by Rev. Laurens Hornemann
Everything looks the same in the dark. There are no visible differences. Relative size is indistinguishable. There is no color. Only with the onset of light do size differences appear, do colors reveal themselves. Only with light, are shadows revealed. Only then are they created. Darkness is not yet shadow. Light is needed for shadows to appear. Only through light, when objects are touched by light, do they reveal their dual nature: Light on one side, dark on the other. And that is not all. When light appears, every object becomes a shadow-caster, casting its own shadow on the things around it. Then we may begin to sense that the light has not yet realized its full potential: Light brings assessment, brings differentiation, and thereby always involves a trial. Many people currently view the Coronavirus as a trial for humanity, as bringing something to light, something about the way we live. This virus has been spreading since mid- to late December. December 21 is the winter solstice, after which the light gradually increases.
It is exceptionally difficult to determine what is really at play with this Coronavirus, both in terms of health and in terms of its implications for the future. It is particularly difficult for someone who is required to make this determination, who wants to pin down the facts. It would already be a first step forward in knowledge to arrive at the same conclusion as Cicero in the first century B.C., namely, “I know that I know nothing.” In difficult circumstances, this is a true step on the path of knowledge.
When it comes to the Coronavirus, no doubt we all agree that it is a trial, a crisis, with a respiratory disease at its core. In other words, it has something to do with our breathing, and breathing is always connected with the circulation of our blood, with the heart, the center of the human being. From the heart, the blood circulates throughout the body in the finest of capillaries until, having reached and completely penetrated the entire body, it flows back to the heart. When the blood arrives back at the center, it does not simply repeat the same process, but begins its smaller circuit through the lungs. The blood heads into the lungs for some fresh air, so to speak, and there it is touched by another dimension. Instead of the watery element, it is touched by a completely new element, the air. In Greek, the word for air is pneuma, and in ancient Greek pneuma also means spirit. As a respiratory disease, the Coronavirus affects the circulation of air through the lungs. In other words, it is manifesting humanity’s relationship to the spirit.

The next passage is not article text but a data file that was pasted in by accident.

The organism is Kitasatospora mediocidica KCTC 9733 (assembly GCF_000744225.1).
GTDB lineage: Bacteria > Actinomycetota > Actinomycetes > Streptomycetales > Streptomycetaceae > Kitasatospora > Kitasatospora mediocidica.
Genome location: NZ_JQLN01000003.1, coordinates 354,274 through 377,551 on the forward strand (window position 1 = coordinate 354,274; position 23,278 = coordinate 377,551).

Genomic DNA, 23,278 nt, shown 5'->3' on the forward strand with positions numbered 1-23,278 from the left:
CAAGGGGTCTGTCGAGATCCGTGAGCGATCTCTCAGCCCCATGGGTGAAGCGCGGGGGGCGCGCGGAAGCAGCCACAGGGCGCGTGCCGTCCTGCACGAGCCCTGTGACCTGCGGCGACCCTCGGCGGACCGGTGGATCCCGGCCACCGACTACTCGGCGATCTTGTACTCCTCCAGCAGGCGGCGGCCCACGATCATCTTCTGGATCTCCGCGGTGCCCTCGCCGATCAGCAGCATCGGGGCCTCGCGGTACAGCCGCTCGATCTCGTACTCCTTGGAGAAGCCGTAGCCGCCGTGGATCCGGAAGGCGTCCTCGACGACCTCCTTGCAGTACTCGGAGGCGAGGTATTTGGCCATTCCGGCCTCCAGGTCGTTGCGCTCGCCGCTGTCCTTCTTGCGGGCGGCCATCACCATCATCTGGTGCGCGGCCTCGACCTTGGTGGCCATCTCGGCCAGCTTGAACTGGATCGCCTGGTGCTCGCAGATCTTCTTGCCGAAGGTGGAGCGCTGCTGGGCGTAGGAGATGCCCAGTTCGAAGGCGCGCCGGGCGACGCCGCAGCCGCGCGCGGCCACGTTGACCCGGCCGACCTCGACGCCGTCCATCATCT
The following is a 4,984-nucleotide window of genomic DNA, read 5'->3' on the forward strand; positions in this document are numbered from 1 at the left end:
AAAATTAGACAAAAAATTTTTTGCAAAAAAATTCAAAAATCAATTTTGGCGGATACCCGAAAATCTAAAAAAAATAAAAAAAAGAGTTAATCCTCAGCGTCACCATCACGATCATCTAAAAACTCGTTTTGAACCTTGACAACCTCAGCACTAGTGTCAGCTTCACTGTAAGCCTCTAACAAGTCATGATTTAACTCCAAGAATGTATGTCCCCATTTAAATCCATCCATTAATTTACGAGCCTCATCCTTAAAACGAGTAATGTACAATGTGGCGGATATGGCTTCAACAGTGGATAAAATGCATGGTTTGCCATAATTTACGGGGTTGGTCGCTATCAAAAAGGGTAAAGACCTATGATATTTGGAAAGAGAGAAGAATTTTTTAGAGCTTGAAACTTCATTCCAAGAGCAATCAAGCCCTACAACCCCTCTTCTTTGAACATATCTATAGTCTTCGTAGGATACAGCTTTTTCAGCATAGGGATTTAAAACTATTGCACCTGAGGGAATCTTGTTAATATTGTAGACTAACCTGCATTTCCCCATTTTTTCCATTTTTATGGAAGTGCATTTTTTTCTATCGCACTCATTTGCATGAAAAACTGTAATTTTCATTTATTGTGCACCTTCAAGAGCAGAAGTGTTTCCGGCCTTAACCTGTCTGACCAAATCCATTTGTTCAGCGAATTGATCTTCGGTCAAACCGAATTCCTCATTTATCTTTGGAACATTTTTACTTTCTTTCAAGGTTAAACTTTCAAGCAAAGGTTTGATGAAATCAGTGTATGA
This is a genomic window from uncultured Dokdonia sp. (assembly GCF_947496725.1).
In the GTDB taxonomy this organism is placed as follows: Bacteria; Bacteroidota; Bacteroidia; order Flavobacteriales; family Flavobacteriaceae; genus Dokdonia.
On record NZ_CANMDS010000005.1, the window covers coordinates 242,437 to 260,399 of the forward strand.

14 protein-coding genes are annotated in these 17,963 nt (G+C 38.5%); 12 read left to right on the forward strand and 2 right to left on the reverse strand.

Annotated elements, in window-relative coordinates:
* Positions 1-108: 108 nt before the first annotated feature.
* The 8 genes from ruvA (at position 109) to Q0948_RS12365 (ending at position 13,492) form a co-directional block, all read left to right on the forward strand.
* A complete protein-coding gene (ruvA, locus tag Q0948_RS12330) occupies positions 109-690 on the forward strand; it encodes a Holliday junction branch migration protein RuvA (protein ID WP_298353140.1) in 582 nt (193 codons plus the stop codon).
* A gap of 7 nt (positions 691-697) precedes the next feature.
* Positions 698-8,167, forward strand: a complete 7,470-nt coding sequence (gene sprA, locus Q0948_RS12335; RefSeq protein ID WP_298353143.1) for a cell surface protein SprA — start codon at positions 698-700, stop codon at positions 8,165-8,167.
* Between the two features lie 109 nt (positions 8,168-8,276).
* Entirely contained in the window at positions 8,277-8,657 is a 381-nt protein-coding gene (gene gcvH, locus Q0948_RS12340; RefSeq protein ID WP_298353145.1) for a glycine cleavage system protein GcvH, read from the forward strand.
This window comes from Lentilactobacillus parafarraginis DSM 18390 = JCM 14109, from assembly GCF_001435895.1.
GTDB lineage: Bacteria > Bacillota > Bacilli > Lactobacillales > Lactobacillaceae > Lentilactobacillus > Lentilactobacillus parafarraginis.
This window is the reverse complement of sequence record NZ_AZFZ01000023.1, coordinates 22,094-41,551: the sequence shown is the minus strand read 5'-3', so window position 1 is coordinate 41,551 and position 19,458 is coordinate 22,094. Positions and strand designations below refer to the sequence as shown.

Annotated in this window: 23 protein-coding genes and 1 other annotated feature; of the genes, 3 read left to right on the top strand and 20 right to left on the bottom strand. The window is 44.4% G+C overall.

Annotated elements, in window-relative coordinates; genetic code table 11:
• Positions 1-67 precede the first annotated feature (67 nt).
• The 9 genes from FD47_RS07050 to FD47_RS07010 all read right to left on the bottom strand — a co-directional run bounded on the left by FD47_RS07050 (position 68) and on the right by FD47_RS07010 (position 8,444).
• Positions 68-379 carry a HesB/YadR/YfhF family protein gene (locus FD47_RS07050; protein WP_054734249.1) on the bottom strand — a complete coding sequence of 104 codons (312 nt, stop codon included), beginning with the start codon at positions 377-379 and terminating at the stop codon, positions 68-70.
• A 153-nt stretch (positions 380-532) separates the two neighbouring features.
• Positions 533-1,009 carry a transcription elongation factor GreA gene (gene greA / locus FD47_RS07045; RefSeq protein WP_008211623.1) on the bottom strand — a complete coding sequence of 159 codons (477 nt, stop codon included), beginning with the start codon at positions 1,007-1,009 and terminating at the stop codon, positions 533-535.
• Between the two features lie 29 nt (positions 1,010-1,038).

What is our relationship to pneuma? Is it unsound? Is it ill? It is now affecting increasing numbers of people, so who carries the karma of the unsound way with which we relate illness to the spirit, to pneuma? If this disease was affecting primarily children, if children were the ones getting ill, what would that feel like? What measures would be taken? Or even if it were an equal opportunity disease for all? The fact that this disease is particularly interested in the elderly is what makes it noteworthy. It targets those people who, over many long decades, have already established certain breathing patterns and, in a more or less conscious way, a relationship to the spirit. The well-known scene from the St. John Gospel may come to mind here, the one with the woman caught in adultery, when Christ Jesus says to the angry men around her: “He that is without sin among you, let him first cast a stone at her.” Then conscience awakes, and one after another they leave the spot, starting with the eldest, who have had more time to learn about their own failings, their own distortions of the truth, and their own imperfect ability to see and judge what is true.